In the post Training to Failure or Training to Quit, I discussed the disagreement about training to failure that exists between my fitness mentors. Pavel and Arthur De Vany believe you shouldn’t train to failure, whereas Dr. Doug McGuff and the rest of the High Intensity Training community believe you should. If you haven’t read the initial post, go do so now. I’ve now had three months to think about a way to reconcile this disagreement.
Understanding Pavel’s Motives
The target audience for Pavel is someone who needs to be at top performance at a moments notice. He works directly with law enforcement, military and in-season athletes. If you are in this group, going to total failure HIT style would clearly impair your performance. Power to the People (PTP) is designed in a way to recruit strength with minimal soreness. I did it for almost 10 years and found it did exactly that.
I credit Pavel from rescuing me from the high-rep, multiple set, lower weight nonsense that is peddled by most trainers. All that did was leave me sore with minimal strength gains. However, now that I’ve had time to think about it, I realize that I was never the target audience for his style of training. I was an office worker that wanted to gain muscle. Although I did gain muscle at first, whenever I tried to ramp us his program using the Russian Bear method, I’d injure myself.
Power to the People! : Russian Strength Training Secrets for Every American by Pavel Tsatsouline
It makes sense that Pavel and De Vany would favor lifting plans that avoid going to failure. For Pavel, his clients need to be ready to fight or perform at a high level on a daily basis. De Vany is a student of evolutionary fitness and I can see how the threats of nature would need to be addressed at all times. Going to failure on a regular basis could make you more vulnerable in battles where you did not have time to recover.
The High Intensity Training crowd is clear about taking the muscles to total failure and then allowing time to recover as the optimal method for building muscle. I’ve read the science and experienced it first hand. It works. However, if I had to perform at a high level on a daily basis, I wouldn’t be doing this method of training. When I return from the gym, I’m toast. The next day I move in slow motion. By day three, I’m still below baseline performance. This is perfectly fine for me, as I push pixels. I would not want to train like this if I were a lifeguard.
Since my goal is to gain strength and muscle and couldn’t care less about day-to-day high level performance, HIT works perfect for me. I also couldn’t care less how many pounds I deadlift or bench. More muscle is my mission. Other metrics no longer concern me.
The real issue is determining if repeatedly going to failure sends a negative signal to neural pathway. De Vany and Pavel believe this to be true. Repeatedly sending failure signals is a concern. Jim’s comment in the previous post got me thinking more about this.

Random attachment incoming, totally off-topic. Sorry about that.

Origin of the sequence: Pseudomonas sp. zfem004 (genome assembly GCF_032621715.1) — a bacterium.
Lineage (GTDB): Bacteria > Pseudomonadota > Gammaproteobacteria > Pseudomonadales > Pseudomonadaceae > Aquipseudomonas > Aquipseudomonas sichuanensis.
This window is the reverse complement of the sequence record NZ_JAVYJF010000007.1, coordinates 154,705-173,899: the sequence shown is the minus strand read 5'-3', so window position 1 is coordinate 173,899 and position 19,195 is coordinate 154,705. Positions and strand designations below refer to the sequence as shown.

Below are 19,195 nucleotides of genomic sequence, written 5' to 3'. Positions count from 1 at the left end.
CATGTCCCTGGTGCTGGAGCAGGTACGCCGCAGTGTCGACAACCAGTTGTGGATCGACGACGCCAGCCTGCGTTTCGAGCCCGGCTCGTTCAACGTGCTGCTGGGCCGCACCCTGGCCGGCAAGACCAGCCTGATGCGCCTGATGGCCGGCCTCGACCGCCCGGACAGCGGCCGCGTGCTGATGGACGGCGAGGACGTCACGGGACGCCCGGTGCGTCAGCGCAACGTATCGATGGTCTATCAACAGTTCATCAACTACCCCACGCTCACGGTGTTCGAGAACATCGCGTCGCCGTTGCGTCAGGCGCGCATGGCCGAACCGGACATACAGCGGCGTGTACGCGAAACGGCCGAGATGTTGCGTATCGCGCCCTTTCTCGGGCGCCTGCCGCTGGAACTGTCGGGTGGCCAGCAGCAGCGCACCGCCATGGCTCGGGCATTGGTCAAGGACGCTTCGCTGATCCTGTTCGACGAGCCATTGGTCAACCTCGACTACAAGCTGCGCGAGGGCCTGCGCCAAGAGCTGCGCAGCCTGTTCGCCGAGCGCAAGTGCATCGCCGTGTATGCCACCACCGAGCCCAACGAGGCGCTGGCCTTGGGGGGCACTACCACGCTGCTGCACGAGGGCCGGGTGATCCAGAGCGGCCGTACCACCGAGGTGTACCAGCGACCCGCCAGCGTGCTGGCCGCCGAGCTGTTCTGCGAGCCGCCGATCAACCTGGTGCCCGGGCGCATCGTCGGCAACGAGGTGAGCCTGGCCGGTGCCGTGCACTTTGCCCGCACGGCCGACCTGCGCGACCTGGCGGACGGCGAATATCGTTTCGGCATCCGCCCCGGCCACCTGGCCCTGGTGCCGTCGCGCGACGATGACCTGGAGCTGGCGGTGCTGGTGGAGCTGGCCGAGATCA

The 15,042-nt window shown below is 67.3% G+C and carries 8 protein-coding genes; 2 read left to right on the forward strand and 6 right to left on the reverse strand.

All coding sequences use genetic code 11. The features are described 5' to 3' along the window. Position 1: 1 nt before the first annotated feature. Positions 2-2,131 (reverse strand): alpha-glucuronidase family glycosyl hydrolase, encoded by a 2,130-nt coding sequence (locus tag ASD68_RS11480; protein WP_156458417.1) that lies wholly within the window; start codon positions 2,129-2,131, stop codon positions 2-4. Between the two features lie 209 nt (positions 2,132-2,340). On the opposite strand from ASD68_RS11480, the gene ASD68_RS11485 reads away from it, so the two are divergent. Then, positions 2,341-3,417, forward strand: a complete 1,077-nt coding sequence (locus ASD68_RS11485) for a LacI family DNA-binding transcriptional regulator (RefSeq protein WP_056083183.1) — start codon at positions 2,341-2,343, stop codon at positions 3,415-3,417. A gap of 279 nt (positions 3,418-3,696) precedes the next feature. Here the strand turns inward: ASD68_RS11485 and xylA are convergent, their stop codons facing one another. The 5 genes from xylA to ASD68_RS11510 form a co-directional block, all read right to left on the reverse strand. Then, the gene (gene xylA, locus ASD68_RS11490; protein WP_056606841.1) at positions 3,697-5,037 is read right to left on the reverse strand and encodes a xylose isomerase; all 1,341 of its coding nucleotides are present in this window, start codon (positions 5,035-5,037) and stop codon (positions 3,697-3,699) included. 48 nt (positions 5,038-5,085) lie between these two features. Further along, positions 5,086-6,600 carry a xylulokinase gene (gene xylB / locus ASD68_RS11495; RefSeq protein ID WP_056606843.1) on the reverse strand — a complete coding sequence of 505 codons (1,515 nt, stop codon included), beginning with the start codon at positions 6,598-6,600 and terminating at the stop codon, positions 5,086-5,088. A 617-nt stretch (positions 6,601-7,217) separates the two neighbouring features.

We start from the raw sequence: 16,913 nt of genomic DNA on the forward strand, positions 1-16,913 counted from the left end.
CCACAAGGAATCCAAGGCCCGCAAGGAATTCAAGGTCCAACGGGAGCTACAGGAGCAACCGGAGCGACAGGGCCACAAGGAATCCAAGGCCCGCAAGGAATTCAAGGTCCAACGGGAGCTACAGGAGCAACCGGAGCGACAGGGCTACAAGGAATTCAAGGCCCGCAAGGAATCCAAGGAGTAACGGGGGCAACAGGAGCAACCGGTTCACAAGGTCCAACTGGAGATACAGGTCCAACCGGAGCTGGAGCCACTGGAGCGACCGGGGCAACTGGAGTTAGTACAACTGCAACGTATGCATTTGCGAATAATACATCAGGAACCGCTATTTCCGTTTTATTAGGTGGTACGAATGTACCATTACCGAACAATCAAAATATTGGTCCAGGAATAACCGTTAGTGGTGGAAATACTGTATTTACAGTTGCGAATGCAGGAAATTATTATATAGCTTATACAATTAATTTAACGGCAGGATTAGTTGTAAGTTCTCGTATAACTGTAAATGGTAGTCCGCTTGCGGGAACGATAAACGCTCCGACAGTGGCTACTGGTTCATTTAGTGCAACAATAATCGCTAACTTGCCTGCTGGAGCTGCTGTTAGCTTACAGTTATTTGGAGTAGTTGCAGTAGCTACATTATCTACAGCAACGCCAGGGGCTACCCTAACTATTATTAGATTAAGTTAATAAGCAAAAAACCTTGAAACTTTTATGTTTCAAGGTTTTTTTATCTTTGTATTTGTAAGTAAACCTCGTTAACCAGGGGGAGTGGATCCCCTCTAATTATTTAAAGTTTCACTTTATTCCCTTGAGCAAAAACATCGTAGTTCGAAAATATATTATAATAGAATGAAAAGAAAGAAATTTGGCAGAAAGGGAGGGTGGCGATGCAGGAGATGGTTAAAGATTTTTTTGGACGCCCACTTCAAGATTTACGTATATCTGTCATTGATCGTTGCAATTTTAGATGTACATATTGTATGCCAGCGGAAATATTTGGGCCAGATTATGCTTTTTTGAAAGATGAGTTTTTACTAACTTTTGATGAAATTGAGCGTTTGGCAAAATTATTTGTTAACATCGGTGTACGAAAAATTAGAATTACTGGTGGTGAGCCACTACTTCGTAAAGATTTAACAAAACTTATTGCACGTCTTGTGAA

From my point of view, it just looks too mentally exhausting to be able to continue for a prolonged period of time (e.g., five years). For me, this would outweigh any benefits over other protocols.
Other than to state that many people have trained for years on HIT, I didn’t have an answer for this concern. Then I listened to a 2009 interview between Jimmy Moore and Dr. Doug McGuff. Dr. McGuff explains the concept of going above and below baseline. When we lift weights, our muscle breakdown and we temporarily go below baseline as our body rebuilds the muscle. After recovery, we are stronger than before and now above baseline.
Now it may take four days to get back to baseline. Instead of immediately doing another HIT workout, Dr. McGuff mentioned that he may not train his clients for a full week, so that they spend additional time above baseline. In his interview on Conditioning Research, he said the same thing.
Keep your training frequency such that you experience more days above baseline than below baseline.
To be above baseline to me is a positive neurological signal of success. I think this would address the mental exhaustion concern Jim had. Pavel’s PTP sends the lifter below baseline for shorter, but more frequent periods. HIT combined with McGuff’s extended recovery goes deeper below baseline – followed by more days above baseline.
Body by Science: A Research Based Program to Get the Results You Want in 12 Minutes a Week by Dr. Doug McGuff and John Little
Confession time. I am heading right back into the gym every 5th day for another HIT workout. I am clearly spending more days below baseline than above baseline. This is intentional. I am weaning myself off the volume I used to do and the novelty of HIT is still exciting to me. Also, I suspect that I’ll see many of the gains from switching to this protocol in the first year. At that point, I’ll scale back to once a week lifting per Dr. McGuff’s advice.
My highly artistic attempt at explaining PTP vs HIT and baseline. 😉
The above chart shows a week where the Pavel PTP lifter does 3 workouts, never to failure and the HIT lifter does one workout to failure. Both spend time above and below baseline, albeit in different intervals. The Pavel lifter never goes too far below baseline and is ready for a high level of performance on a daily basis. The HIT lifter, who less concerned with day-to-day performance, goes well below baseline and then (if they listen to Dr. McGuff) spend a few days above baseline before returning to the gym.
Who is Right?
I’m here to make the peace between both sides. I think both sides are right and it just depends upon who you are and where you are at in your fitness journey as to which protocol is right for you. Because I just care about gaining muscle and have no need to demonstrate a high level of strength on daily basis, HIT is right for me. If I were in law enforcement, active military, emergency response or an in-season athlete, I’d favor Pavel’s PTP.